“The study demonstrated that a novel night-lighting system providing robust vertical and horizontal cues is a practical and effective aid in reducing falls risk at night for older adults. We are working closely with industry to share these results in the hope that these techniques will be used by lighting designers and healthcare professionals as preventative measures to decrease falls in older adults,” said Rensselaer Professor Mark Rea, director of the LRC and co-investigator in the project.

The team’s next steps are to test these lighting solutions in other populations that may have compromised balance, such as Alzheimer’s disease patients and stroke patients.

The research results are detailed in two papers, “Lighting and perceptual cues: Effects on gait measures of older adults at high and low risk for falls,” published in BMC Geriatrics, 11:49, and “Lighting for improving balance in older adults with and without risk for falls,” an upcoming paper in Age and Ageing due out later this fall. Both papers were authored by Figueiro, Rea, LRC Research Nurse Barbara Plitnick, Laura Gras and Mary Rea.

This project was funded by a grant from the NIH National Institute of Nursing Research.


About the Lighting Research Center
The Lighting Research Center (LRC) at Rensselaer Polytechnic Institute is the world's leading center for lighting research and education. Established in 1988 by the New York State Energy Research and Development Authority (NYSERDA), the LRC has been pioneering research in solid-state lighting, light and health, transportation lighting and safety, and energy efficiency for nearly 30 years. LRC lighting scientists with multidisciplinary expertise in research, technology, design, and human factors, collaborate with a global network of leading manufacturers and government agencies, developing innovative lighting solutions for projects that range from the Boeing 787 Dreamliner to U.S. Navy submarines to hospital neonatal intensive-care units. LRC researchers conduct independent, third-party testing of lighting products in the LRC's state of the art photometric laboratories, the only university lighting laboratories accredited by the National Voluntary Laboratory Accreditation Program (NVLAP Lab Code: 200480-0). In 1990, the LRC became the first university research center to offer graduate degrees in lighting and today, offers a M.S. in lighting and a Ph.D. to educate future leaders in lighting. With 35 full-time faculty and staff, 15 graduate students, and a 30,000 sq. ft. laboratory space, the LRC is the largest university-based lighting research and education organization in the world.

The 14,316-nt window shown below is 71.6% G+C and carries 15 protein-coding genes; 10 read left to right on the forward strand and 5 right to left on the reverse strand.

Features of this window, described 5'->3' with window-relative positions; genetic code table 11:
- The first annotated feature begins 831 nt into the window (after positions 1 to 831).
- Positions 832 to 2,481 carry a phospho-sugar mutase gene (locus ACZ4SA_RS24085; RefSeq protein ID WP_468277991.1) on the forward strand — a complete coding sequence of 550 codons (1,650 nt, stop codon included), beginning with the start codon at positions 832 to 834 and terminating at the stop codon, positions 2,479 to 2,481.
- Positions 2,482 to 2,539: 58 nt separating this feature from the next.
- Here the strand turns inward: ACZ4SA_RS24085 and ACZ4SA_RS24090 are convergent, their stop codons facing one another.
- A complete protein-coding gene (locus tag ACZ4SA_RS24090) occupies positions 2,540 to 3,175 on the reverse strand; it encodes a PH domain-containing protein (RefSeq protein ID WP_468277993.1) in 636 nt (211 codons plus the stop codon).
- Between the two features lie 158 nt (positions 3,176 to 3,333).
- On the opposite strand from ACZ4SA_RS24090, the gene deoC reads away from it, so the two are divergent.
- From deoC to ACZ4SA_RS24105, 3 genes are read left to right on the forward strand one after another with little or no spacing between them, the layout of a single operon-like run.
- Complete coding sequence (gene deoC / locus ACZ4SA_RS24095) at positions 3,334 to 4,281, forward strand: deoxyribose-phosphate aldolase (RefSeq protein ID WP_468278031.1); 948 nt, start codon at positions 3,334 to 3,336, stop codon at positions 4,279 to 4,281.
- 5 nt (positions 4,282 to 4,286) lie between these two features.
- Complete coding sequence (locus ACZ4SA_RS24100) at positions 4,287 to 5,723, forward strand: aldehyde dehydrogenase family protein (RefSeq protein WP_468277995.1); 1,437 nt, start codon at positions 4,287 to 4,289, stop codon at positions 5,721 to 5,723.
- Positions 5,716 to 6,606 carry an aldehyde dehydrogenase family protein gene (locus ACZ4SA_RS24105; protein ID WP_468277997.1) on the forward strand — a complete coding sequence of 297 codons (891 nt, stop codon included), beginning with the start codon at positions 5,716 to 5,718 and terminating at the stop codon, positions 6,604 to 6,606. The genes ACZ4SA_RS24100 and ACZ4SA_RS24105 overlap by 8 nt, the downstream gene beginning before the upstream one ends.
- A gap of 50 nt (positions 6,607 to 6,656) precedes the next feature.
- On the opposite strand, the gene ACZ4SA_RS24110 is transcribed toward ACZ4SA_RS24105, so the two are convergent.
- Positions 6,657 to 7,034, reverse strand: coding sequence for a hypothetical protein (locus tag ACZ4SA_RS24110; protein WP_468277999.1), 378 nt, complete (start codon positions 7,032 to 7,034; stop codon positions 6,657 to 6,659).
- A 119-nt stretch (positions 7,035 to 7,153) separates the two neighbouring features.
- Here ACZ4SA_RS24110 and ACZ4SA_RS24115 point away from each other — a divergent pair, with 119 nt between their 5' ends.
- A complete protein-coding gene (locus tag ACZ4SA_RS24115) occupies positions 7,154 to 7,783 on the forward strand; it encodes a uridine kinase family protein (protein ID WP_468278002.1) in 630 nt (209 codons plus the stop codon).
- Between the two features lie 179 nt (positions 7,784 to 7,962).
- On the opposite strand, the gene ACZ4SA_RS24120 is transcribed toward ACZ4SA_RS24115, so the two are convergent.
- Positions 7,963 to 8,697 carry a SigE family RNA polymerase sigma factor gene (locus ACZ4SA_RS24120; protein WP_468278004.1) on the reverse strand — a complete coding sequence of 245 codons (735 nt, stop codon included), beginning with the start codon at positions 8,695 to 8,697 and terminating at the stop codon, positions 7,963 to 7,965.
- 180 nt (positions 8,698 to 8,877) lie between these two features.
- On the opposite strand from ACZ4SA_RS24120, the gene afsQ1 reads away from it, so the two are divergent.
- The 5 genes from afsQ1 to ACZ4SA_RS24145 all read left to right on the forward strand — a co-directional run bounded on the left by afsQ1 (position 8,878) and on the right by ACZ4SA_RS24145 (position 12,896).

About Rensselaer Polytechnic Institute
Rensselaer Polytechnic Institute, founded in 1824, is America’s first technological research university. The university offers bachelor’s, master’s, and doctoral degrees in engineering; the sciences; information technology and web sciences; architecture; management; and the arts, humanities, and social sciences. Rensselaer faculty advance research in a wide range of fields, with an emphasis on biotechnology, nanotechnology, computational science and engineering, data science, and the media arts and technology. The Institute has an established record of success in the transfer of technology from the laboratory to the marketplace, fulfilling its founding mission of applying science “to the common purposes of life.”